HVAC

Guidance on evaluating and preparing a facility’s HVAC systems for the return to the office

Bipolar ionization is a cost-effective option to improve indoor air quality

By Robert Weidner and Carlos Gendron October 1, 2021
Courtesy: CFE Media and Technology

While the COVID-19 virus will dictate when people head back to offices, schools, convention centers and other places of commerce, the time to prepare is now.

The shift back to business will come with a host of challenges—perhaps one of the most significant being employee anxieties as we emerge from isolation and enter a world where the coronavirus will remain prevalent. Places where people once worked, shopped and enjoyed leisure activities in comfort may bring unease after weeks or months of social distancing. The new normal will require the development of new protocols and the adoption of game changing technologies.

Aiding Recovery

In the HVAC world, technologies such as filtration and ultraviolet treatment systems are commonly used in healthcare and commercial environments to capture or neutralize contaminants at the air handling unit level to keep them away from building occupants. However, it is less common to have systems in place to sanitize the air, neutralizing viruses, bacteria, VOCs and molds. Until now, the demand just hasn’t been there to integrate this technology at a broader scale. As people now prepare to shift to life in a post-pandemic world, employees and building visitors will have expectations for a safe work environment. Now is the time to take measures to increase comfort and safety for the eventual return to the office.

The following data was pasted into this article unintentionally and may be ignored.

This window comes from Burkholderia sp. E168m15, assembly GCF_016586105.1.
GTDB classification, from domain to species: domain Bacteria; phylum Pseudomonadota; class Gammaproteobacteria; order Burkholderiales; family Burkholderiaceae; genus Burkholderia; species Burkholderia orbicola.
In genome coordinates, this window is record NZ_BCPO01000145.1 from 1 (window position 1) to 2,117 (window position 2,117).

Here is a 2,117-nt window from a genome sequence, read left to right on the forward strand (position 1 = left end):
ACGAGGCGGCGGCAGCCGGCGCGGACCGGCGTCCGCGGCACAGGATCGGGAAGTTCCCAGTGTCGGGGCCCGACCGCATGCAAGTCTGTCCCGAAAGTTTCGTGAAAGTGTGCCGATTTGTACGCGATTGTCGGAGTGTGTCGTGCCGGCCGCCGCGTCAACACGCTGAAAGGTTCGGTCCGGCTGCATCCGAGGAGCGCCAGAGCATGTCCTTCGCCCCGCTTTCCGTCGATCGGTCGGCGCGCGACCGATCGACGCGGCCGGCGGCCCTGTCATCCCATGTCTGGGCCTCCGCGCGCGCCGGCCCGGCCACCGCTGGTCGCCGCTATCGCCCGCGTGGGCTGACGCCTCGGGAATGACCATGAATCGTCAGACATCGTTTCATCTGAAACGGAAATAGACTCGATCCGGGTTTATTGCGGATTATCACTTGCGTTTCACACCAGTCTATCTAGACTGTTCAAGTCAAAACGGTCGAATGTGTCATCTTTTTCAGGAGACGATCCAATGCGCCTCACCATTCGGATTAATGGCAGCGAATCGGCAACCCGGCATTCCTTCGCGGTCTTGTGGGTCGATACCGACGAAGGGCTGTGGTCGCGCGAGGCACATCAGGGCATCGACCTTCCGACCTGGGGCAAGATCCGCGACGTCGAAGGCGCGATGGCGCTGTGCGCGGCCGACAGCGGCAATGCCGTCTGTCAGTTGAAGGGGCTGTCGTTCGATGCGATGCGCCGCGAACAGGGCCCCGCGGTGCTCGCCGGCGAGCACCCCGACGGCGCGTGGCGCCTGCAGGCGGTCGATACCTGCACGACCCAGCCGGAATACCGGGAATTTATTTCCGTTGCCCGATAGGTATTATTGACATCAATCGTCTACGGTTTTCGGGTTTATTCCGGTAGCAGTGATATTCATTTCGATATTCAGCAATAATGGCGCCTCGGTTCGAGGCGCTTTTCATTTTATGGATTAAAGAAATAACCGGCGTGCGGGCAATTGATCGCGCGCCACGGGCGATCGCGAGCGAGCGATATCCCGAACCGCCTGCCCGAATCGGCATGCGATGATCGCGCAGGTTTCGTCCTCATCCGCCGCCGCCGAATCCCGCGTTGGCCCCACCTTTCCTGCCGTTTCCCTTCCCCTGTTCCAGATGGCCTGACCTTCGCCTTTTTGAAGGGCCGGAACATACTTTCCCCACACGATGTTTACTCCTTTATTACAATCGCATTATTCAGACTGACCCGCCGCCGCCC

Nature’s Way

There’s a lesser-known HVAC technology known as bipolar ionization (BPI) that can improve indoor air quality. BPI uses ionization tubes in an existing HVAC system to neutralize contaminants at their source to purify the air, negatively affect bacteria and viruses, eliminate odors, reduce dust and mold particles and break down toxic compounds and gases.

Ionization is nature’s way of cleaning outside air. In pristine natural settings, higher ion levels are more prevalent than where there are people and pollutants. BPI mimics this process by producing positive and negative ions that attract, bind and neutralize contaminants found in the indoor environment.

Although there are numerous ways to improve indoor air quality, many of the methods require additional outside air, higher air circulation rates, increased filtration levels and higher indoor humidity. All these items require both high up-front costs and long-term operational costs. BPI offers a more cost-effective initial investment and less installation time. With proper application, it can reduce energy costs.

5 Steps to Implementing BPI

  1. Contact a design professional to analyze the building’s HVAC systems to determine how BPI could best serve the facility.
  2. Quantify the sizing parameters for the BPI systems, considering air quantities, duct or plenum sizes and noted physical restrictions.
  3. Work with the BPI manufacturer and the manufacturer’s representative to properly size the respective systems.
  4. Provide engineering documentation and product information to the selected installing contractor or in-house maintenance crews.
  5. Commission the installation of the BPI system to assure proper operation and system control.

An outside partner can be a significant asset in preparing your HVAC system for the battle against COVID-19 and other viruses.

This originally appeared on Gannett Fleming’s website. Gannett Fleming is a CFE Media content partner.


Robert Weidner and Carlos Gendron
Author Bio: Robert Weidner is the P.E., LEED AP, CxA, Principal Project Manager and Mechanical Practice Leader at Gannett Fleming. Carlos Gendron is the Vice President of Sales and Marketing at AtmosAir Solutions.